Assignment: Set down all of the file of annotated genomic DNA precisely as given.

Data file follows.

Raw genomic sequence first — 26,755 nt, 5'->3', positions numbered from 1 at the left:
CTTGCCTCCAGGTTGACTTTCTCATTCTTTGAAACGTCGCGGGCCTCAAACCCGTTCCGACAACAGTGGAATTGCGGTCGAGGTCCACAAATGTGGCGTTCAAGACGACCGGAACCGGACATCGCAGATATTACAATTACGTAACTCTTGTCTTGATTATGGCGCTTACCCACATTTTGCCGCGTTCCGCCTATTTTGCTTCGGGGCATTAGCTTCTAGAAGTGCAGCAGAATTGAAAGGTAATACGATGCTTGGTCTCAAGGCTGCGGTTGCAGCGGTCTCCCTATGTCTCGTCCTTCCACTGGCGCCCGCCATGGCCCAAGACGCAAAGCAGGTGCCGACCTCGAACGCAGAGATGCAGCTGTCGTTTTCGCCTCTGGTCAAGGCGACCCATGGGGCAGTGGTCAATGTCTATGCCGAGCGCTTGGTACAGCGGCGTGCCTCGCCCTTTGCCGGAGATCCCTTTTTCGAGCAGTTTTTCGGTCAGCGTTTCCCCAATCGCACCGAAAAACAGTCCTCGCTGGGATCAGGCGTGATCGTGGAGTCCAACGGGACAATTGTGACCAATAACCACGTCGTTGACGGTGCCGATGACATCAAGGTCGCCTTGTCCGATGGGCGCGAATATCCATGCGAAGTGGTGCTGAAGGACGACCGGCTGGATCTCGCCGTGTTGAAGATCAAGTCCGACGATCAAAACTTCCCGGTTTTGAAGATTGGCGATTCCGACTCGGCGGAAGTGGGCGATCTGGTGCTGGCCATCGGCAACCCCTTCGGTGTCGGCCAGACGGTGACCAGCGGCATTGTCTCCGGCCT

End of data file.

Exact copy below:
Raw genomic sequence first — 26,755 nt, 5'->3', positions numbered from 1 at the left:
CTTGCCTCCAGGTTGACTTTCTCATTCTTTGAAACGTCGCGGGCCTCAAACCCGTTCCGACAACAGTGGAATTGCGGTCGAGGTCCACAAATGTGGCGTTCAAGACGACCGGAACCGGACATCGCAGATATTACAATTACGTAACTCTTGTCTTGATTATGGCGCTTACCCACATTTTGCCGCGTTCCGCCTATTTTGCTTCGGGGCATTAGCTTCTAGAAGTGCAGCAGAATTGAAAGGTAATACGATGCTTGGTCTCAAGGCTGCGGTTGCAGCGGTCTCCCTATGTCTCGTCCTTCCACTGGCGCCCGCCATGGCCCAAGACGCAAAGCAGGTGCCGACCTCGAACGCAGAGATGCAGCTGTCGTTTTCGCCTCTGGTCAAGGCGACCCATGGGGCAGTGGTCAATGTCTATGCCGAGCGCTTGGTACAGCGGCGTGCCTCGCCCTTTGCCGGAGATCCCTTTTTCGAGCAGTTTTTCGGTCAGCGTTTCCCCAATCGCACCGAAAAACAGTCCTCGCTGGGATCAGGCGTGATCGTGGAGTCCAACGGGACAATTGTGACCAATAACCACGTCGTTGACGGTGCCGATGACATCAAGGTCGCCTTGTCCGATGGGCGCGAATATCCATGCGAAGTGGTGCTGAAGGACGACCGGCTGGATCTCGCCGTGTTGAAGATCAAGTCCGACGATCAAAACTTCCCGGTTTTGAAGATTGGCGATTCCGACTCGGCGGAAGTGGGCGATCTGGTGCTGGCCATCGGCAACCCCTTCGGTGTCGGCCAGACGGTGACCAGCGGCATTGTCTCCGGCCT